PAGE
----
Against this onslaught of competition, we're trying to sustain our standard of living the easy way. We've borrowed up to our eyeballs, and consumed more than we've produced. This approach was not sustainable and the day of reckoning has neared. But instead of taking the difficult corrective steps necessary- we're trying to push them off to the future again. Instead of reducing debt, curbing consumption, saving and investing and putting policies in place to make us more competitive; we're massively increasing government spending and expanding government handouts. Actions such as quadrupling the length of unemployment payments to 99weeks, bailing out the imprudent financial firms, auto companies, underwater homeowners- and mandating higher health care benefits (Obamacare) do not make this country more competitive.

To pay for this government largess, we're piling up government debts and paying some of it off in a debased currency. That's where the Fed's money printing campaigns come in. To date, our country's creditors (foreign and domestic) have continued to lend to us. They still have confidence in us. A gauge of their confidence is the U.S. dollar. Though the dollar is weakening, it has not collapsed- yet. However, the massive $1.7 trillion QE(I) round of money printing didn't work and now we're about to embark on round II. It's simple math- by increasing the numbers of dollars in existence, the Fed lowers the dollar's value. Creditors generally do not like having the value of their assets (dollar-based bonds) debased.  Eventually, the creditors will rebel, causing a currency crisis. This is a dangerous game that the Fed is playing. Money printing doesn't solve our structural problems, so they have to keep doing more of it. The more quantitative easing they do, the closer they bring us to a currency rout.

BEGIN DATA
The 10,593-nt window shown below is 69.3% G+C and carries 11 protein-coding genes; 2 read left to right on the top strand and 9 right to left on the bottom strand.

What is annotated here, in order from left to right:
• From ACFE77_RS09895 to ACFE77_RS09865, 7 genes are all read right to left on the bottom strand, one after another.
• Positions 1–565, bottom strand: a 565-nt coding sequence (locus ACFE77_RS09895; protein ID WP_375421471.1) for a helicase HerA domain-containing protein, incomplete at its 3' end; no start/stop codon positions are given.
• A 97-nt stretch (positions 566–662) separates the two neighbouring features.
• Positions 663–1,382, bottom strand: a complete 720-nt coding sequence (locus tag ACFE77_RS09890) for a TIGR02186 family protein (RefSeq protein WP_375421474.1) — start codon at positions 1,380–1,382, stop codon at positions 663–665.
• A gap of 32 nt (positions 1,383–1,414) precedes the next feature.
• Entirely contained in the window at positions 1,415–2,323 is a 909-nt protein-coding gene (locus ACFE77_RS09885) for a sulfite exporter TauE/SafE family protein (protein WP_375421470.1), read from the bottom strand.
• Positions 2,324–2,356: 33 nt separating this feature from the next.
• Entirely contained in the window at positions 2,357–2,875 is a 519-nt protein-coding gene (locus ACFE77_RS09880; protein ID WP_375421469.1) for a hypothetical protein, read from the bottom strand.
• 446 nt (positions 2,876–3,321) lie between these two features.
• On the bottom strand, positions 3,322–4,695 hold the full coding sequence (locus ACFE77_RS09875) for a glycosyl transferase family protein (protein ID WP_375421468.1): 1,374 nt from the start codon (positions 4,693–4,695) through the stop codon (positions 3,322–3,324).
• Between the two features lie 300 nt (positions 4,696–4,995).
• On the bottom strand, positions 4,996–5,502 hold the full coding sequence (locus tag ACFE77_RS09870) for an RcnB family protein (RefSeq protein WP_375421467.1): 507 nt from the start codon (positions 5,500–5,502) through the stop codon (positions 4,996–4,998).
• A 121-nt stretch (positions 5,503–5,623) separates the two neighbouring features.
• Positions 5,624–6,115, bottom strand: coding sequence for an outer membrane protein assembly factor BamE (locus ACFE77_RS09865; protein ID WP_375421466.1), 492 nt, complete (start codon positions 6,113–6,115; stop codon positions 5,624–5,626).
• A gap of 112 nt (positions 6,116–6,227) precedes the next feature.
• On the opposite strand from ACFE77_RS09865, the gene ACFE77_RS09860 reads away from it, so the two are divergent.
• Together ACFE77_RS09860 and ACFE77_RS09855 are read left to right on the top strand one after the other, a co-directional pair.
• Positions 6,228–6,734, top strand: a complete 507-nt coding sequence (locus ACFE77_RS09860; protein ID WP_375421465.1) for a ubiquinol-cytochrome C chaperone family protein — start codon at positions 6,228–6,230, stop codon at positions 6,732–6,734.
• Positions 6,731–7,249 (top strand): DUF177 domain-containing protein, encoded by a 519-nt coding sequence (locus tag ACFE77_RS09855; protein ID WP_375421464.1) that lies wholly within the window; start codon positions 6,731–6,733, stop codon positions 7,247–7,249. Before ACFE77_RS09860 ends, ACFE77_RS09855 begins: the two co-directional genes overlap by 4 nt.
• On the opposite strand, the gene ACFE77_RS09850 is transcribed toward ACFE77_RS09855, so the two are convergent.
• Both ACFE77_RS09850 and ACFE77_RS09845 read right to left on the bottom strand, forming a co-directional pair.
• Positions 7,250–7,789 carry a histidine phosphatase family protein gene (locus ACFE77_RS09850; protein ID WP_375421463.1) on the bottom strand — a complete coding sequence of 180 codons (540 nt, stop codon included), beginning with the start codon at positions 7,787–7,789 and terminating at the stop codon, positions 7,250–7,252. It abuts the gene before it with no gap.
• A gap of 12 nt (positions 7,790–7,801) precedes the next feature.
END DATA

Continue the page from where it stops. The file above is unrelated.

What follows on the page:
But until the crisis occurs, most remain complacent. They rationalize that because a currency crisis hasn't yet happened, it won't. Of course, investors didn't expect the housing bubble to collapse or the tech stock bubble- but they did. They had to eventually. The same holds true for the U.S. dollar. If the Fed continues with its grand money printing experiment there will be a dollar currency crisis. History says so. These central planners may think they're in control - but they're not. Money printing governments never expect that their actions will lead to crisis. Unfortunately, fiat-based currencies have always been destroyed- and they're wiped out by governments trying to take the easy way out of problems- by debasing their currencies.

Natixis cuts ARMH.  RBS cuts BP.  CHK and CNOOC (CEO) announce Eagle Ford Shale Project agreement.  Vornado realty trust announces 9.9% stake in JCP.  NOK says C7 phone has started shipping.  DBAB ups BLK.  WEFA ups VRX.  DBAB cuts ADM, MTW, TROW.  BARD cuts FO. 

S&P 500 PreMarket 8:30am (last/% change prior close/volume): 

Today’s Trivia:  We currently celebrate Columbus Day on the 2nd Monday of October…but what was the actual date that Columbus made landfall in the “New World” in 1492?

Yesterday’s Question: What company originated with the 1980 merger of SaferWay and Clarksville Natural Grocery?

Yesterday's Answer:  Whole Foods.

Best Quotes:  “Good Morning – Bond market is closed today.    Third quarter reporting picks up this week with tech and financials heavy on the schedule.  Last week’s rally was a fear of the QE3.  This week we will need some earnings, and guidance to keep the upside momentum rolling.  Our Guy Bianco expects a strong 3q earning season, and he has been a monster bull.    1164 was Fridays high, and the months high.   Plenty of room till we get to 1175.     Sorry nothing earth shattering here.    I am rooting for massive upside surprises out of Fins, we’d all be happy.”  BofAMLCO trader note